That's going to be a significant chunk of money I'm spending every month, the homeowner said earlier this week. That's going to affect definitely my lifestyle. I'm going to make adjustments.

In Surrey, B.C., Kevin Larkin is facing renewal in January.

I've been running the numbers, and I don't see how I'm going to be able to renew and afford this, he said. And it's unfortunate. I'm a professional. I work. I'm trying to support a family.

As part of the fall economic statement released on Tuesday, Freeland introduced a Canadian Mortgage Charter, a non-binding set of guidance and expectations Ottawa has laid out for the banks in relation to mortgages.

The charter — which does not have the force of law — includes measures including the ability to temporarily extend amortization periods, ending a stress test when switching lenders at the time of renewal, and waiving some fees.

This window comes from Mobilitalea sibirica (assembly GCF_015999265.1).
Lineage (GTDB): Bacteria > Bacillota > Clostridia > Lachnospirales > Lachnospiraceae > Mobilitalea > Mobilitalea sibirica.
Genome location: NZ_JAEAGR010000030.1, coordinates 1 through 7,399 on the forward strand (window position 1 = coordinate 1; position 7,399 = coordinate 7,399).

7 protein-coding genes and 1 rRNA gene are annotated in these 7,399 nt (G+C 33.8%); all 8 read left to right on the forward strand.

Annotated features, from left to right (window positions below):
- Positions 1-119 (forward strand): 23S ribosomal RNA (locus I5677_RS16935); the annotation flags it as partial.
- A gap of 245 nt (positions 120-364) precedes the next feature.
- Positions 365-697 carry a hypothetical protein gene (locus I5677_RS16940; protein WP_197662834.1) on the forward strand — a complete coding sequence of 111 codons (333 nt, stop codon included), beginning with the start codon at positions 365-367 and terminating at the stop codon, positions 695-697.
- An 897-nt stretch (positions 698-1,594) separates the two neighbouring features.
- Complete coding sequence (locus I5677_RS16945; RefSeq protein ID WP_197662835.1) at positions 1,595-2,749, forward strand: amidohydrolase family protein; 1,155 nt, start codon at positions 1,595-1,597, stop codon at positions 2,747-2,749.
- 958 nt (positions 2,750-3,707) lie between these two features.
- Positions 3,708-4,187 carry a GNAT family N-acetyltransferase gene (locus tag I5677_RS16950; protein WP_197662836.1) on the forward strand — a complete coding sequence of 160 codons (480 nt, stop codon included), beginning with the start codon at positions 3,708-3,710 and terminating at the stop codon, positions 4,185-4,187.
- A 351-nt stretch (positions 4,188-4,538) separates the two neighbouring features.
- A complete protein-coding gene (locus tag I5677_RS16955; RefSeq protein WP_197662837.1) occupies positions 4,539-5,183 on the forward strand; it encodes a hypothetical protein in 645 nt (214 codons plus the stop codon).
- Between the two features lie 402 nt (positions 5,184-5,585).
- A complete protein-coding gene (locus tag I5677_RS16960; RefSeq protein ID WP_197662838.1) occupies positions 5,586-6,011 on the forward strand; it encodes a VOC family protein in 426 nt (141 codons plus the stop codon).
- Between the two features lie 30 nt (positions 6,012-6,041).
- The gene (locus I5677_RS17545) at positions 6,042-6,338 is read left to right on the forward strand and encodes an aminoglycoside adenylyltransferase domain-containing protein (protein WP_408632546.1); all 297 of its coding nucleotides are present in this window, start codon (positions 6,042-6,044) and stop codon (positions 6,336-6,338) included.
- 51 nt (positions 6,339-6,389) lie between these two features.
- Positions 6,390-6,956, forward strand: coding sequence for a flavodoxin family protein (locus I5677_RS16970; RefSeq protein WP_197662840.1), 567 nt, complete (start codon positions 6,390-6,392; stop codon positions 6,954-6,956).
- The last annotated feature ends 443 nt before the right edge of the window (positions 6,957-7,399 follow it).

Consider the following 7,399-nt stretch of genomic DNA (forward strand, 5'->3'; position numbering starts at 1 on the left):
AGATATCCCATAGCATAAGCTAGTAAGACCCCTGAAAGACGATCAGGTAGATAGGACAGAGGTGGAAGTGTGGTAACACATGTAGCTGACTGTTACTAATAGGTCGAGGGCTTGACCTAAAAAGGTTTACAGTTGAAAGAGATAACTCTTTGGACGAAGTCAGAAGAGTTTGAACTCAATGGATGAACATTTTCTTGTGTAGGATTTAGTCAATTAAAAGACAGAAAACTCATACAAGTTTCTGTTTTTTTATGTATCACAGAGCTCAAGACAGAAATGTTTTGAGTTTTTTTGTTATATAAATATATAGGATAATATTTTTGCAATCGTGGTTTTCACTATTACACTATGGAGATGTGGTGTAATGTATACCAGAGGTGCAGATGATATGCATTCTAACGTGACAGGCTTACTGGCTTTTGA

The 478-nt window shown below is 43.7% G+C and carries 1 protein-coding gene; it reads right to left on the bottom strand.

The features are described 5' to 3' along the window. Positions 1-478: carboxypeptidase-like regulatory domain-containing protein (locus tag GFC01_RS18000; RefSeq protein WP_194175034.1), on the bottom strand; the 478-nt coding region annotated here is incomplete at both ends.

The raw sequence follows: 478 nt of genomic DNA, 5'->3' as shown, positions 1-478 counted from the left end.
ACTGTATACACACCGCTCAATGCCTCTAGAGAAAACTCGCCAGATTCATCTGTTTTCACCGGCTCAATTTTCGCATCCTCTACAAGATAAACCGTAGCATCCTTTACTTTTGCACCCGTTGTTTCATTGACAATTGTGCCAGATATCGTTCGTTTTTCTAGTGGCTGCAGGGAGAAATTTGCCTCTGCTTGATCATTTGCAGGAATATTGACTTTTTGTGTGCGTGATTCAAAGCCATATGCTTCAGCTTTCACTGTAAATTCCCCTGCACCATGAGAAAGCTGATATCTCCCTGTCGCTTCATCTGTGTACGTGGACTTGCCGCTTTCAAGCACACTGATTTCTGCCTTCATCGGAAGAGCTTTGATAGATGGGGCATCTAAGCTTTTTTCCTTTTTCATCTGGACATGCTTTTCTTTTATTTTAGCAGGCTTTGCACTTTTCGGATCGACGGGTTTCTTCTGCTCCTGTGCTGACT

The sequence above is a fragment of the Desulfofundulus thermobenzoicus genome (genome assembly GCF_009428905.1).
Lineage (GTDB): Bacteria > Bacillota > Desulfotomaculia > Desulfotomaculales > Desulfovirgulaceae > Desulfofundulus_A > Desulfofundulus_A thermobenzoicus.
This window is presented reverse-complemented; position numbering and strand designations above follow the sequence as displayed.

Asked whether banks could be trusted to follow the guidelines without a clear enforcement mechanism, Freeland said she believed the interests of the government, banks and everyday Canadians are aligned on this issue.

It is my hope — but also really my belief — that the banks are going to work with us, the government, and work with Canadians to act on these commitments.

WATCH | Interest rates might not go down as fast as they went up:

New mortgage charter may not be enough to protect homeowners

As millions of mortgages are set to be renewed at much higher interest rates, new guidelines are meant to help protect homeowners, but some say the measures don’t go far enough.

It's a serious thing for the finance minister to publish — in black-and-white, in both official languages — our expectations for how the banks will be supporting their customers. That in and of itself is a big deal, she said.

Freeland noted that it was important for Canadian homeowners to be aware of the rules and know what to expect when they speak to their banks.

Canadians need to know about it, that's why I emphasize it so much, she said.

Focus on interest rates

Freeland also didn't rule out additional measures in a spring budget.